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Mum feared for her baby’s life

Reporter: by Lucy Kenderdine
Date online: 07 July 2014

A NEW mum has hit out at the care on the maternity and postnatal wards at Royal Oldham Hospital, saying a catalogue of errors made her fear for her life and that of her baby girl.

Kirsty Edwards claims she was first wrongly induced and then left without painkillers during a traumatic 60-hour labour before being given an emergency Caesarian section.

She says she was then prescribed someone else’s medication during her postnatal care.

Miss Edwards (28) was delighted when she was told her round of IVF had been successful and she was pregnant with Alyzia Riley, now 15 weeks old, after being told she may never have children.

Following a healthy pregnancy, Miss Edwards, of Putney Close, was taken to the Royal Oldham hospital at 39 weeks and told she needed to be induced as it was feared her baby was already more than 10lbs.

Miss Edwards said: “I was told that my baby was too big and needed to be induced.

“I don’t remember much of what happened afterwards, however I do remember begging the doctor for an emergency Caesarean when I still hadn’t given birth during a 60-hour labour.

“But when Alyzia was born she was only 7lbs 5ozs.”

Miss Edwards, who lives with her partner John Riley (32), was then moved to the postnatal unit to recover but suspected something was wrong with the medication she was prescribed, which included painkillers and iron tablets.

“I was about to take the tablet when I asked what it was and they said paracetamol, which I am allergic to, so I stopped,” she said.

“It said it in my notes and I was wearing a band around my wrist saying I was allergic to it so I can’t understand why they would give it to me.

“I thought it could have been a mistake but when the girl in the bed next to me was receiving iron tablets and ibuprofen, yet I was only given paracetamol, I thought it was very strange. It was like they’d swapped our notes or medication.

“On the day I was due to leave, they told me my iron levels were very low and that I should have been taking iron tablets the whole time, but they hadn’t been given to me. However the girl next to me, who did receive the tablets, was told she didn’t need them.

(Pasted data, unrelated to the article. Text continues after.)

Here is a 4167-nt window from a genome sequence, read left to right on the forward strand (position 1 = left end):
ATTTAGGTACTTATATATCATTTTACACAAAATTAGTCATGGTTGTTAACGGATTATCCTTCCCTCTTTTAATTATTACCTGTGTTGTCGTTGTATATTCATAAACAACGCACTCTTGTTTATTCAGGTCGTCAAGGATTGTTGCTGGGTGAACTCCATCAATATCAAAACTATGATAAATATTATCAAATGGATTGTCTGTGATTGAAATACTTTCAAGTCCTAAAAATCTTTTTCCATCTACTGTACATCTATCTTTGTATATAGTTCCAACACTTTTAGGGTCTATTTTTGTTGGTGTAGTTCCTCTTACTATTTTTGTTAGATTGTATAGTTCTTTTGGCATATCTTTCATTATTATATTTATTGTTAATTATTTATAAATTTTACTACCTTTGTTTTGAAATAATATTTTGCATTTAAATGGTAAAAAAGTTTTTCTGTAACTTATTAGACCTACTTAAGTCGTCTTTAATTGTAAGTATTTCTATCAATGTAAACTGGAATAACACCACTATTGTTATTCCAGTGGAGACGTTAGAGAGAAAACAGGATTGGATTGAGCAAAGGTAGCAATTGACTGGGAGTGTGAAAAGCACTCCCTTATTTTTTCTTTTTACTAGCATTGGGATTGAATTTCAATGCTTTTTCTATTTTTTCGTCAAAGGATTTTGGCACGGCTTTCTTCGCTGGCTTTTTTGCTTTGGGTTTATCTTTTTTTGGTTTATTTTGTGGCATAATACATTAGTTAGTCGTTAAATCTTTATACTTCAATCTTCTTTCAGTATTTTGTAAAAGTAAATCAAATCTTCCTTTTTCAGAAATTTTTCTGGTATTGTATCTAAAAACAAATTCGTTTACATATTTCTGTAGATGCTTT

“It is ridiculous that I was put in that situation and it could have had a severe impact on my health.”

Miss Edwards, who is an office worker for a local care company, also alleges that she has suffered problems in the last five weeks with the Royal Oldham Hospital when little Alyzia began to get ill.

Miss Edwards has since spoken to a solicitor and intends to pursue her complaint further.

Cathy Trinick, head of midwifery at The Pennine Acute Hospitals NHS

Trust said: “We are sorry to hear that Miss Edwards is not happy with the treatment she has received around the birth of her daughter Alyzia.

“We take all comments and complaints seriously and although we have not received an official complaint from the family, we will of course however look into the issues she has raised and will offer the opportunity to meet with Miss Edwards if she wishes to discuss her concerns in person.”
For a full version of this story see the digital edition or buy the Chronicle.

Comments

I'll tell you why the ROH get medication mixed up. THEY DON'T READ PATIENTS' NOTES.
It happened to my mum many times over several years. They used to put a cannula in her right or take blood and blood pressure from her right arm when her notes specifically said LEFT ARM ONLY. I ended up putting a notice on the wall over her bed which read NO CANNULA IN RIGHT ARM. It worked most of the time but not always. You have to watch them every step of the way.

sad state of affairs when you need total competent care and don't receive it. I don't however agree with what I assume will be a civil action against the hospital..ask for an enquiry yes but to pursue it for financial reccmpense is taking from an already half empty pot

I agree with Lakeman. The staff that are there are really nice, friendly and caring, but unfortunately they are also overworked due to cutbacks. Recent experience says they work through breaks to cater for the needs of the patients and are literally stretched to breaking point. The enquiry needs to be focused on staffing levels. Put nurses back on the wards and take away all the pointless jobs that are not needed.

ANOTHER COMPENSATION CLAIM: fair enough youve had ' abit ' of rough time but you still had the best trained medical staff in the world looking after you, who are over stretched and over worked. Mistakes happen in any line of work. Maybe these people who keep claiming off our NHS for no more than finacial gain ( and getting the local paper involved ) and these same people are also complaing about imigrants taking money out of our NHS... Your just as bad

According to the report, the family have not made an official complaint to the NHS yet they have done to the Chronicle and a solicitor - I wonder why ???

Why contact a solictitor before complaining to the hospital?

Hope is all well with the baby. Surely step 1 would be to contact/complain to the hospital. Only then if unhappy with the outcome seek guidance from a solicitor. Chron could pick up the story if and when it came to court.

And THIS is exactly why i chose to have my baby at St Mary's hospital. I have had nothing but bad experiences with Oldham, which includes waking during surgery once, and once STILL being awake as surgery started, nothing to do with pregnancy/birth, but still pretty horrific all the same.

 

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